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Discussion Starter #1
Hi all. This was posted before under general as I had not seen this forum, so apologies for the duplicate!

I have owned a Ducati Multistrada 1000 for the past 5 years, and it is time for a change. The Duke has served me very well, though an "off" at the track and too many dirt roads ending up with the need for a steering head bearing replacement means the bike will be off the road for a while as it will take me a while to fix it up (as a track bike).

I have always had a V-Strom in mind as a bike-to-own, and now I am having a serious look at the 2010 1000 it as it seems GREAT value for money.

The Duke had some shortcomings that I would have liked to have known about beforehand, and if I had looked at the forums pre-purchase I would have (e.g valve guides wearing out, fuel guage inaccurate, filling the tank problematic and the fuel tanks reacting to E10 fuel.....)

So I am now reaching out to the experts to ask:
1. Are the 2009 and 2010 models exactly the same apart from the colour choices?
2. Are there any shortcomings for this 2010 model?
3. What are the servicing costs like?
4. There appears to be an ABS offering for the 650 but not the 1000. Is that correct and if yes, any idea why not for the 1000?
5. Any owner with Multistrada experience able to comment on the differences?
6. I would specifically like to hear from off-road riders on their impressions. I note the V has a 19 inch front (multi had a 17)....yet the wheels are not wire, so curious on this one.
7. And I would like to get an impression from anyone who has used the V on the track.

Thanks V-Stromers!
 

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On your point #6, the 19-inch wheel is one of the big plusses of the V-Strom, for those times when you want to leave the bitumen behind.

Look through the tyre-makers offerings. You will find almost nothing in a 17-inch front tyre, having the semi-open / semi-knobbly tread that you want for gravel roads / dirt tracks. There are perhaps about half a dozen semi-knobblies in 19-inch with speed ratings from Q up to H.
Nowhere near the choice available in a 21-inch, granted, but the 19-ers offer a reasonable footprint on sand, and reasonable grip on hard and/or sealed surfaces. And have that tubeless "quickie" advantage in puncture repair.

Also, should you have the perverted desire to restrict your riding mostly to sealed roads, then you can fit high-grip 19-inch road tyres from Michelin, Continental, Pirelli, etcetera - that have much the same road-grip as the sporty 17-inchers (similar footprint area & rubber, although I'm not talking about semi-racing / supersports rubber - which anyway you wouldn't wish to be using at legal speeds in cold weather).
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Discussion Starter #3
Hi Midnullarbor.
Thanks for your reply. I am definitely looking to replace the Multi with a bike that is more suited to the dirt, so it will definitely be getting off-road use! And I don't mean just hard-packed fire trails but more adventurous back-roads....but without the cost of a BMW or new Multi.
With a name like yours I am sure you have done a lot of such miles. ...Is the suspension also adjustable enough to handle the dirt/bitumen mix? Any shortcomings....I have read elsewhere a fork brace really helps.....anything else?
All comments re the V will be appreciated!!

Cheers
 

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Matrid, if you still have the '06 aircooled Multistrada 1000cc, then you have something fairly comparable to the 1000cc V-Strom. Fairly similar power & torque, fuel tank capacity (20 vs 22 litres), and similar suspension travel.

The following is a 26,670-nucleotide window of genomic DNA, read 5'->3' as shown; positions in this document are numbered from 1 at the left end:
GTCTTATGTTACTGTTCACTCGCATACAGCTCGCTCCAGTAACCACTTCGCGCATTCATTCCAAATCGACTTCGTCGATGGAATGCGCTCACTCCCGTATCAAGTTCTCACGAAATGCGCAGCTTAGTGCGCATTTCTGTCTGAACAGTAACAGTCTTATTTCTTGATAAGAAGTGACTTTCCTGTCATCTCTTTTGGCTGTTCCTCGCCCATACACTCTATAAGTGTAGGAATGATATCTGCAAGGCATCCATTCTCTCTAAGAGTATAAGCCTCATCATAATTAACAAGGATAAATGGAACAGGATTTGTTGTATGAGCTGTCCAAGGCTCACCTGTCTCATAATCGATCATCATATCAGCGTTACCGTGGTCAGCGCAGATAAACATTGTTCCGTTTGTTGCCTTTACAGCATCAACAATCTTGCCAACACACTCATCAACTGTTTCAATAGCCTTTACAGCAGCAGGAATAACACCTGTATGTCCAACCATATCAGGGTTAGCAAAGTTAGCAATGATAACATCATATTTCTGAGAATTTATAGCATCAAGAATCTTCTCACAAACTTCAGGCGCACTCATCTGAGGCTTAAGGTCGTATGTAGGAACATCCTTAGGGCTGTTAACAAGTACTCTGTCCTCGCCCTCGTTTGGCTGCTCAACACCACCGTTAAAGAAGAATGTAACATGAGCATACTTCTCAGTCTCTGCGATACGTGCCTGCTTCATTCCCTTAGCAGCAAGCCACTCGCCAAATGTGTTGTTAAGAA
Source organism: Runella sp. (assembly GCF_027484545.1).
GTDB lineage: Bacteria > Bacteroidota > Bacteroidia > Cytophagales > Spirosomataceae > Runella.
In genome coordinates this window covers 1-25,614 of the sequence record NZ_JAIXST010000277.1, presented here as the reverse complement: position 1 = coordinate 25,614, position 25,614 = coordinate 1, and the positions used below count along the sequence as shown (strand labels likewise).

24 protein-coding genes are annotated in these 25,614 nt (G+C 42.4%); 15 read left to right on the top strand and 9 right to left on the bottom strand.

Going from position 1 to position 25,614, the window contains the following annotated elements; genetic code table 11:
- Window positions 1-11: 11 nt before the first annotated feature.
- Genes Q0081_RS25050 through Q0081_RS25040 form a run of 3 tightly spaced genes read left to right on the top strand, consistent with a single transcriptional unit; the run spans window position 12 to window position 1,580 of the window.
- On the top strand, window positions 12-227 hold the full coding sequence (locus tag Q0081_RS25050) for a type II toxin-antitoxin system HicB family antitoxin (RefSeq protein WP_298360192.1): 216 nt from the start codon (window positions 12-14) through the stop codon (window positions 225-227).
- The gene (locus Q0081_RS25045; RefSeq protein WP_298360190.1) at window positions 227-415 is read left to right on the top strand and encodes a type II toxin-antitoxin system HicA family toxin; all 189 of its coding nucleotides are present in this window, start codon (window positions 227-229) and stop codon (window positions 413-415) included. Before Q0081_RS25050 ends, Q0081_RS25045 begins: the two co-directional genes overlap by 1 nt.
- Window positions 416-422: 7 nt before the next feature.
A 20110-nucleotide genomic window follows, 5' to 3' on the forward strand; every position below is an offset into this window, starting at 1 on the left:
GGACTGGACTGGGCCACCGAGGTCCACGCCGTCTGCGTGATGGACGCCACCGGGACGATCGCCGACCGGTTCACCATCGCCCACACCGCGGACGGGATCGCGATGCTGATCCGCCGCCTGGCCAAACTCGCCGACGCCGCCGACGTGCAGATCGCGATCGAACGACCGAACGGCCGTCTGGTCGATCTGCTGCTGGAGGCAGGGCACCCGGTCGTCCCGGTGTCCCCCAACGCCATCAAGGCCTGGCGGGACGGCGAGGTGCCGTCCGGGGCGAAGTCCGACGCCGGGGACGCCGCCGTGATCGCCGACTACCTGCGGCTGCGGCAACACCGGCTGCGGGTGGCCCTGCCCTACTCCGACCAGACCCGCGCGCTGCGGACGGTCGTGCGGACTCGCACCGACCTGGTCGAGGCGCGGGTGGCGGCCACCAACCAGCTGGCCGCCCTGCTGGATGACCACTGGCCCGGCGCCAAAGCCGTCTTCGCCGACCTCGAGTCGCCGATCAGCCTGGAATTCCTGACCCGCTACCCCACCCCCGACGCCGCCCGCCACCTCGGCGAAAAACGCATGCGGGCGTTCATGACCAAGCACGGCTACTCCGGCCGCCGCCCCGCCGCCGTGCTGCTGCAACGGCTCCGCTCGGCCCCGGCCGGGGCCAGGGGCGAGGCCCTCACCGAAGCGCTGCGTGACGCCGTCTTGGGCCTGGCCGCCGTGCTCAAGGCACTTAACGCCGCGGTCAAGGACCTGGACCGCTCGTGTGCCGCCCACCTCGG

Haven't ridden the Multistrada myself - but I figure the end result rather resembles the Strom, but with quicker/twitchier steering, owing to the steeper rake & shorter trail.

If you are not suffering from too much New Bike Fever, then why not buy the Multi a new front tyre [the Pirelli 120/70R17 MT 60 RS CORSA] and see how you go with that, on the gravel roads & sandy terrain (at slightly reduced tyre pressures). There might be other, semi-suitable 17-incher tyres, but I am not aware of them - other than some (rear) low-speed rated tubed dirt tyres which would have clearance & other problems.

For dirt riding, a scratched/damaged Multistrada sounds a better idea than a pristine one. Are there engine guard bars, etcetera, available for the Multi ?
Only supremely capable and/or carelessly-rich dirt riders ought to go without them.
[The Stroms have a goodly range of aftermarket protection stuff available.]

Twenty-plus years ago, I had an aircooled Duke that wasn't too bad on easy dirt roads - but that was in the days of a tall/narrow 18-incher front & stable/slow-steering front geometry.
The Multi will be a different matter in heavy, hot going - slow slogging at medium throttle in hot weather is okay with a watercooled Strom - but the Italian designers did not have slow hot sandy conditions in mind when designing the aircooled 1000. But you would probably be okay at moderate speeds & light throttle (and using a 15W-50 synthetic oil).

If you absolutely must get a new/newer bike for much dirt, then I'm thinking something "completely different" from the Multi or V-Strom would probably be the go.
A thumper with real long-travel suspension (and lighter weight) sounds the choice - if you can live with the leisurely on-road performance. Upmarket (and heavy to hoist-back-up-again) stuff like the 1000cc KTM, and 1200GS shaftie, are nice, if you can live with their reliability problems. Or maybe the 1200XTZ Yamaha or 800XC Triumph?

All in all, if the dirt itch is upon you, why not buy a cheap old Suzuki DR650 or the watercooled 400, and run it for a year : before deciding whether to continue like that - or to sell the Multi and the thumper at the same time, and get something new?
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